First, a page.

American filmmaker Cary Joji Fukunaga’s adaptation of Jane Eyre is just one of many of Charlotte Brontë’s well-known novel. However, it stands out in its emotional impact and its intense yet delicate portrayal of the protagonists. 


Jane (played by Australian actor Mia Wasikowska) is orphaned in her youth. Scorned by her affluent aunt, she is sent away to a dreadful boarding school. However, the young Jane is characterised by her resilience and feels equal to those of higher social status. Her challenging experiences enable her to connect with Edward Rochester (played by Irish-German actor Michael Fassbender), whose mysterious past also haunts him. When Mr. Rochester employs Jane as a governess on his estate, the two fall in love.

Jane Eyre


Jane Eyre is a novel ahead of its time. It defies the notion that seemingly predictable roles and dynamics, such as a working young woman falling in love with her older, intriguing, wealthier master, imply superficial or nefarious motives. The story of Jane Eyre explores themes such as class and womanhood while also being one of the most memorable romances in world literature.

class distinctions

To portray the class distinctions between the characters, it was crucial to use appropriate language. Director Cary Joji Fukunaga highlights the significance of getting the accent right.

Cary Joji Fukunaga (American accent): I think Jane Eyre is a story, that, amongst the many themes, class definitely plays a role in it. And so the accent defines which class they’re from. For example, Rochester being from the gentry, needs to have an accent, it’s more of the Received Pronunciation, which is the Queen’s English. And Jane and Mrs. Fairfax — Judi Dench’s character, it’s not the lower class, but it’s not the gentry either. So there’s a bit of refinement there, but there’s also a very regional flair to it. And then everyone else who is the servant class  what they call broad regional accent.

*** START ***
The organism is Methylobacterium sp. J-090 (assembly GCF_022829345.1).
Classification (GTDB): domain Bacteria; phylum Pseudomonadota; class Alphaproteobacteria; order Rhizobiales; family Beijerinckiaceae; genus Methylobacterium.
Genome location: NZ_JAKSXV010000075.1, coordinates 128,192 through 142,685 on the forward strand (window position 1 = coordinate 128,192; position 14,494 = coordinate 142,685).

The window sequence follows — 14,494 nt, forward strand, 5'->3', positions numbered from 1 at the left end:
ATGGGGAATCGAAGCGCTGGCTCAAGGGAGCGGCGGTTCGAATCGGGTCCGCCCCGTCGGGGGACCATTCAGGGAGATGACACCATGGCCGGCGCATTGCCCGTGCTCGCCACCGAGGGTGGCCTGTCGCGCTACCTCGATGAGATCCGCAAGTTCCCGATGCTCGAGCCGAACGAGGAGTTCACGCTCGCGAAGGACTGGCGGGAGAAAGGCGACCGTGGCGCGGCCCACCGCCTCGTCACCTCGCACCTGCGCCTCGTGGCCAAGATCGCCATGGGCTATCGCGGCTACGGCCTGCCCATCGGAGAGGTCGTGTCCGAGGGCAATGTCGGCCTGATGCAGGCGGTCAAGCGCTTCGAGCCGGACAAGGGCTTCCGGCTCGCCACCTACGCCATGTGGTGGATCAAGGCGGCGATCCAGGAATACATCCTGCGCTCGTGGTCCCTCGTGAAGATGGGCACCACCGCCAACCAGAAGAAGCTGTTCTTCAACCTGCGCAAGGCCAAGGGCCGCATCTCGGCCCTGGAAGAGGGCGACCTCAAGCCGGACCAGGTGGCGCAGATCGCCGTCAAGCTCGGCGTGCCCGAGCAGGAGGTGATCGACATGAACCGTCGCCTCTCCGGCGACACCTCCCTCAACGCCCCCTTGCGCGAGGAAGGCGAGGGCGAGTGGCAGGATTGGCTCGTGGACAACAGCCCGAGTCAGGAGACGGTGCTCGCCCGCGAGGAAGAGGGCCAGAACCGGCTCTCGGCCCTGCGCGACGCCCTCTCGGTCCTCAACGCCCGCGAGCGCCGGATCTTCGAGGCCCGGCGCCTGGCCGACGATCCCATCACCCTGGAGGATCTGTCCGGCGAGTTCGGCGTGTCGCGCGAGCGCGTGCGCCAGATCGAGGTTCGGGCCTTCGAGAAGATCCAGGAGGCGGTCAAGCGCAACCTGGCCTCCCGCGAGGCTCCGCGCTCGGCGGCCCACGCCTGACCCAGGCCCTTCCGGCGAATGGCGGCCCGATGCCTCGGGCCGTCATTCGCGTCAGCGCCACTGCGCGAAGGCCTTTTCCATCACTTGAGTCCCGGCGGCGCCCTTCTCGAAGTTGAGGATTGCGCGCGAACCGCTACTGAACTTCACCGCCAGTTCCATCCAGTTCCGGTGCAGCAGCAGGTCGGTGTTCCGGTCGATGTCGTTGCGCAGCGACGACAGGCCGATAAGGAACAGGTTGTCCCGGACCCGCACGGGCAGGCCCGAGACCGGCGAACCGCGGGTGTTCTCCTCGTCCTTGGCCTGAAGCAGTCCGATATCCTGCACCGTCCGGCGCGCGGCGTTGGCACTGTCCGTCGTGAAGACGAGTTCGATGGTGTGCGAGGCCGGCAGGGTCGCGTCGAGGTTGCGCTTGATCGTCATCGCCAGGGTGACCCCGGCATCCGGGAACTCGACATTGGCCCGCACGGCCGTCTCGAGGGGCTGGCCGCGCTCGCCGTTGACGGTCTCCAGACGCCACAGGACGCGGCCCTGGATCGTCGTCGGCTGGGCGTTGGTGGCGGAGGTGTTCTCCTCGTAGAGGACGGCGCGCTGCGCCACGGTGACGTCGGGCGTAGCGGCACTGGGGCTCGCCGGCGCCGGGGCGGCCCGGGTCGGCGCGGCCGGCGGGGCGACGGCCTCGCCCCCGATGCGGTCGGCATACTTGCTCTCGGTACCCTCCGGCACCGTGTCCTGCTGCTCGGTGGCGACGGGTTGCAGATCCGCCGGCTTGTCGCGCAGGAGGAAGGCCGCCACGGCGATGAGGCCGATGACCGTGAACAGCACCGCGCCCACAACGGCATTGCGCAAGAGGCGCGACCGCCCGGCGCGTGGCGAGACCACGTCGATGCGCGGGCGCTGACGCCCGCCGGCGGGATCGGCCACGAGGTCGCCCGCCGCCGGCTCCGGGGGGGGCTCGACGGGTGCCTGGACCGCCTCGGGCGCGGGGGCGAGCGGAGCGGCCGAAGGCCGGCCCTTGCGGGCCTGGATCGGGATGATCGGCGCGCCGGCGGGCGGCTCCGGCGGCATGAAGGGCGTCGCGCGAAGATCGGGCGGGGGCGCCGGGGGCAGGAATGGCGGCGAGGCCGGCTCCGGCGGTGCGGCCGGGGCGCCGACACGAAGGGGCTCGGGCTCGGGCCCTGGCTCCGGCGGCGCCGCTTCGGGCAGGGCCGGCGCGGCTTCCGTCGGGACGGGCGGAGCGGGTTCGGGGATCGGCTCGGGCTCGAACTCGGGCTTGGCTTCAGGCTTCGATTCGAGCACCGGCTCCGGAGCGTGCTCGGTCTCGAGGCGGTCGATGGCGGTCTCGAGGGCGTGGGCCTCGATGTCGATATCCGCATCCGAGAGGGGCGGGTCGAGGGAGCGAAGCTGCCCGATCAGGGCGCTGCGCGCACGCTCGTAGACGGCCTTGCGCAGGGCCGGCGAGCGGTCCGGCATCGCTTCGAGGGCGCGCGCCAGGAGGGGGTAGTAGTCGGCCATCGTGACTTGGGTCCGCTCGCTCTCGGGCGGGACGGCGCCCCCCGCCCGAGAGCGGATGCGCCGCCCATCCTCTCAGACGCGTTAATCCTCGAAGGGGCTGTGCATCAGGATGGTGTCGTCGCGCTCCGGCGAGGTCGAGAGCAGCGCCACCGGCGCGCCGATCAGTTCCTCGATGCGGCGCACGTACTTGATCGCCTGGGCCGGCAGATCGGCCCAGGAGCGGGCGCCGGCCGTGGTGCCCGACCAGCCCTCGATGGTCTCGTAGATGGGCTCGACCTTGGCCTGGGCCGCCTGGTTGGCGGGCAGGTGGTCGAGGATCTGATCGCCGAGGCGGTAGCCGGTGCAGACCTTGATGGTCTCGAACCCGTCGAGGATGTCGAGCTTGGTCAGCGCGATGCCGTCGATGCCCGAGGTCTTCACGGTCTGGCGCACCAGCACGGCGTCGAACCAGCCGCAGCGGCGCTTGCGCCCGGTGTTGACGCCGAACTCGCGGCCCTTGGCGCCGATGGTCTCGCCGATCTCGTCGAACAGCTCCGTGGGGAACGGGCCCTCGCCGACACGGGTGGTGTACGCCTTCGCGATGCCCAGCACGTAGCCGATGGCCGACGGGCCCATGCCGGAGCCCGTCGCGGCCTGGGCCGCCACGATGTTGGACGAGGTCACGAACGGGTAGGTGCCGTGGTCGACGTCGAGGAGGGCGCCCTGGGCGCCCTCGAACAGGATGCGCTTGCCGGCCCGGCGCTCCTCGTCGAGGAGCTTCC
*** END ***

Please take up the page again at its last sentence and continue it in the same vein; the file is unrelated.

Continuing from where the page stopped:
Mia Wasikowska’s challenge was to bring complexity and vivacity to a character that the public may already feel they know.

Mia Wasikowska (Australian accent): It’s a real testament to her character and the story that people still connect with her now. Unlike an original character where the audience takes them for what you give them, with Jane people have an idea of who she is and and they really know her character. So there was an obligation to hopefully deliver or that people connect and believe you as her.


When casting the film, Fukunaga was aware of the importance of gender roles in the story. As he explains, the character of Jane has left her mark on history.

Cary Joji Fukunaga: Fassbender brings a lot of masculine energy to the role, which is exactly what I was looking for in terms of finding a man’s man actor. He brings a sense of intelligence, but also I think of pathos. I’m not sure if I would describe Mia or Jane as being fragile. There’s a sensitivity there and an understanding of hardship, and with Mia equal to Jane, the character, there’s a sense of intelligence and curiosity and passion. But it’s young, it’s naive still. So maybe the fragility comes out in her naiveté, but I don’t think she’s fragile by any means. She might be estimated to be fragile, but actually I think you find her  as a person, also Jane Eyre as a character, very strong.